My daughter is a brilliant microbiologist. But she was reminding me the other day that she blames Disney for her bad taste in men.
Three movies in particular, she pointed out, make bad boys look good to get. She said it seemed reasonable when seen from a very early age. For instance, take Lady and the Tramp, Beauty and the Beast, and Aladdin.
In each one, the good guy is a wreck.
In Lady and the Tramp the male dog is a not only a tramp (bum, ne’er-do-well, street-person) but he thinks he’s God’s gift to the female of the species. Look out, Lady. She sets out to change him so he can be her beau. In Beauty and the Beast you have a guy who is a mess both physically and emotionally. The Beauty sets out to change him, and voila – you’ve got a brilliant dance with the talking dishes. In Aladdin you have a handsome guy who is a thief and a liar.
Even West Side Story plays this up with the bad guy trying to get the good girl. It is supposed to be patterned after Romeo and Juliet but really the guy is a switch-blade carrying, grease-ball. The Pirates of Penzance was one of my children’s favorite musicals when they were very small. It’s about a pirate who wants to change and the girl who tries to change him.
These days the big rage in children’s lit and movies is often about the vacuous gorgeous girl finding a handsome vampire to marry and have little vamplets…i.e. “Breaking Dawn.” I suppose a whole race of blood-sucking super babies will engender another round of novels.
Perhaps we have never broken free of Victorian ideals of what a woman is. Women, the fragile species, can’t think. Can’t plan. Can’t make important decisions about the future. And for goodness sakes aren’t they hopeless with money?
Having spent the years my children attended public school (14 years) as a paraprofessional working with special education or as an inclusion teacher, I know firsthand the “self-esteem thing” was drilled into all students from preschool onward. Especially aimed at girls. No good came of it. Not a bit of difference did “education” make in how a child felt about themselves. If anything it made children aware of their own shortcomings.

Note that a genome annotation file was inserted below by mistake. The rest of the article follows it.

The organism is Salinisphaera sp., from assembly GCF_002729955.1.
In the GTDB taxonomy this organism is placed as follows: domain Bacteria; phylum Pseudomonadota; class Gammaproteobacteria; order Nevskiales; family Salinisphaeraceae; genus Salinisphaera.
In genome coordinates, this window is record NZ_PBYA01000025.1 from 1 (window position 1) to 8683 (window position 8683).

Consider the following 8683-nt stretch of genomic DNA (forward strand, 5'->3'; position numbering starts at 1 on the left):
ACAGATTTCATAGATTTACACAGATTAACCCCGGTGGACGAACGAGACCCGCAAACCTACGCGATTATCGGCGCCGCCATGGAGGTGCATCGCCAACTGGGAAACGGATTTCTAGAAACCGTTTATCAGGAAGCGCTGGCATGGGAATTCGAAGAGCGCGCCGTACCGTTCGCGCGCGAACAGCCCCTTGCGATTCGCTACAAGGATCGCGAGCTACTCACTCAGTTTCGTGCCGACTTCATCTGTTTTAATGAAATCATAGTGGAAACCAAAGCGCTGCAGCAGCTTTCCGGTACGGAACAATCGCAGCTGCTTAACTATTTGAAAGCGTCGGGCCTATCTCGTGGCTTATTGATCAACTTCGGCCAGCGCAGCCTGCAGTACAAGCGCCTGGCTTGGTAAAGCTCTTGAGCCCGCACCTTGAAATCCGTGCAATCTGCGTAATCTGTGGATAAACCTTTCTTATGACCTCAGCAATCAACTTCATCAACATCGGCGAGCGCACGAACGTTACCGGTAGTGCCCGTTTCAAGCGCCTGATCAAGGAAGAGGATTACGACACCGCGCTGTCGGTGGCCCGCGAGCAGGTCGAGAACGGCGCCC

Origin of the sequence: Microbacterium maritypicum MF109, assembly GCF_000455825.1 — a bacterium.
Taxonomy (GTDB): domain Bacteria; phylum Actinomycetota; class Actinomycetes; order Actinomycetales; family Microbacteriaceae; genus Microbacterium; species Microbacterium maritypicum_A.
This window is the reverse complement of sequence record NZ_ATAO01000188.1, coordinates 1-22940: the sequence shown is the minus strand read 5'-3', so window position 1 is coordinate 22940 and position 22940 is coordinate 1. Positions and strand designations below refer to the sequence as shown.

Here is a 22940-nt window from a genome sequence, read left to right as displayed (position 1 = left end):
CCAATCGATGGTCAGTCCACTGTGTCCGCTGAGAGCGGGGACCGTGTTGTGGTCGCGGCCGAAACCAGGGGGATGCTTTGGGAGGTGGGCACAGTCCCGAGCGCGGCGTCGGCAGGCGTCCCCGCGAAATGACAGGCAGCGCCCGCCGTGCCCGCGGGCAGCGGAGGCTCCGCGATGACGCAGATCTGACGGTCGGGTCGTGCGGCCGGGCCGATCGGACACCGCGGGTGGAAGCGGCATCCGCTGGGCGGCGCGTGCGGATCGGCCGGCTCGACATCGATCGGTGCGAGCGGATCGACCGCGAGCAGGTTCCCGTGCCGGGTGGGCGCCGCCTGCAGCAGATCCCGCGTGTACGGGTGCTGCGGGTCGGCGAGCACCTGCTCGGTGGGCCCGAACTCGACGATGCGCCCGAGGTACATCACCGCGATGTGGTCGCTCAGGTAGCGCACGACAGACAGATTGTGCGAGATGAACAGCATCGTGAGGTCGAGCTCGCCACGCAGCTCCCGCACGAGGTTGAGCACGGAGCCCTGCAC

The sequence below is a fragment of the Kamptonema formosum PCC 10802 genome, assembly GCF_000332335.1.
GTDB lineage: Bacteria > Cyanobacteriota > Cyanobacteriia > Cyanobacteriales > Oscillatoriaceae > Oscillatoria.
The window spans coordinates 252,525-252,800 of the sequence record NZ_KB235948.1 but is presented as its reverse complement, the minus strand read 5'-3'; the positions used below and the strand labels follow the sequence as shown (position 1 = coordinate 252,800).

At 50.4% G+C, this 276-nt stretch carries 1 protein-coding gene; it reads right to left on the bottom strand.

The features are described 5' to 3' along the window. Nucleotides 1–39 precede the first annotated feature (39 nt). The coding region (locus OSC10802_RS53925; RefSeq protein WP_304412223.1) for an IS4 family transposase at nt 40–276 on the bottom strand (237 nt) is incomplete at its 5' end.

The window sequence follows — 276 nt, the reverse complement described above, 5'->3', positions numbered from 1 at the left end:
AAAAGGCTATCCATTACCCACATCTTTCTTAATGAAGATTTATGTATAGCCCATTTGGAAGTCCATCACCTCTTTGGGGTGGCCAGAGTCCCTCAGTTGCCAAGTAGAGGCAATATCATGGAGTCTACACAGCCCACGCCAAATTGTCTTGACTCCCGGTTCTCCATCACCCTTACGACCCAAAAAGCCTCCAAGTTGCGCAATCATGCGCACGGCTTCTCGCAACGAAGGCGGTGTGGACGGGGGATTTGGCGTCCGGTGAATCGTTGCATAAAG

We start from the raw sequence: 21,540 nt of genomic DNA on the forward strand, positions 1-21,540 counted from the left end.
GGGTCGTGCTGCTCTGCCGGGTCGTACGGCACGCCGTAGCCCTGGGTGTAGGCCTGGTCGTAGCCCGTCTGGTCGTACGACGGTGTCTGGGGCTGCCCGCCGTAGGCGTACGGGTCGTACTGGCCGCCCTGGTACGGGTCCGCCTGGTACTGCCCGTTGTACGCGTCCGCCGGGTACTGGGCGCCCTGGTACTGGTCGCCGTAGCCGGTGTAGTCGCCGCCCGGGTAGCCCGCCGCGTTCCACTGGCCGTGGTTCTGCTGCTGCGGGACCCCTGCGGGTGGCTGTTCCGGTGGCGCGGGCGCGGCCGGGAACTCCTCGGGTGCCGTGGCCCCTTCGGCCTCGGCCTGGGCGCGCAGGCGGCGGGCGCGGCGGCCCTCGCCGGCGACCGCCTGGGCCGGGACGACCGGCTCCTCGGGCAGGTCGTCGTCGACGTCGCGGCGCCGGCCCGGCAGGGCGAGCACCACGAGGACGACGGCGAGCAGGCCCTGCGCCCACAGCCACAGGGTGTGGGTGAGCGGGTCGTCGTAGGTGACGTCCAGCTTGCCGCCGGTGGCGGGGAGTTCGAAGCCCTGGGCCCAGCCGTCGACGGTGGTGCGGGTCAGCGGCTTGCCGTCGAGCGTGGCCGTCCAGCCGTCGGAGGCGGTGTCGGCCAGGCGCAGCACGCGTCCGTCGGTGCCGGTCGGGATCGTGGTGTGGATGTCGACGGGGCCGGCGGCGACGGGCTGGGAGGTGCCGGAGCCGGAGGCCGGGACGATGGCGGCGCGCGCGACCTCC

Let us reflect on the many classic examples of the weak woman and the strong, yet heartless man. Take Charles Dickens‘s portrayals of the heroine – she is a weak, almost brainless, classic beauty with no personal or future expectations save to worship some man and reflect in his glory. (Exception note: In Great Expectations the heroine struggles out of her brainwashing by Ms. Haversham and discovers a few thought of her own. This was an anti-heroine for Mr. Dickens.)
Girls. Bad boys don’t change. You can’t make them change. They like their unchangeableness. Don’t waste your breath. It won’t work.
Parents beware. There are wonderful movies out there that have nothing to do with gender classification.
Here are a few examples: “The Sandlot“. “Beethoven Lives Upstairs“, wow, if you haven’t seen this movie you must do so. “Shrek” turns the tables on the good girl meets bad boy when we discover at the end that the good girl is a troll, too. “Toy Story” – and of the three, “Toy Story 3” is the best. There are so many good movies for kids that don’t make a big deal of THE STRONG FEMALE CHARACTER but instead have a simple story – the brilliance is often in the simplicity of reason.
And by the way, I have stumbled upon a wonderful heroine (Thursday Next) who upsets the apple cart of reason as she stumbles through her story as a litera-tec who works for Spec Ops 27. She “fixes” the ending of Jane Eyre. Loved this book – it’s called The Eyre Affair by Jasper Fforde. Good read.
Steer your child, boy or girl, away from movies that depict a character who thinks they have to change the person they love to make the world a better place. Or a character who decides to change their life to capture the one they think they love (see the movie “Zookeeper” cute – okay for older children like me).
No one can change another person. We can influence other people. We can lead by example. Children know without being told that – Actions speak louder than words.
When my daughter was a child I accepted the popular view that Disney movies were child-tested and parent approved. Silly me.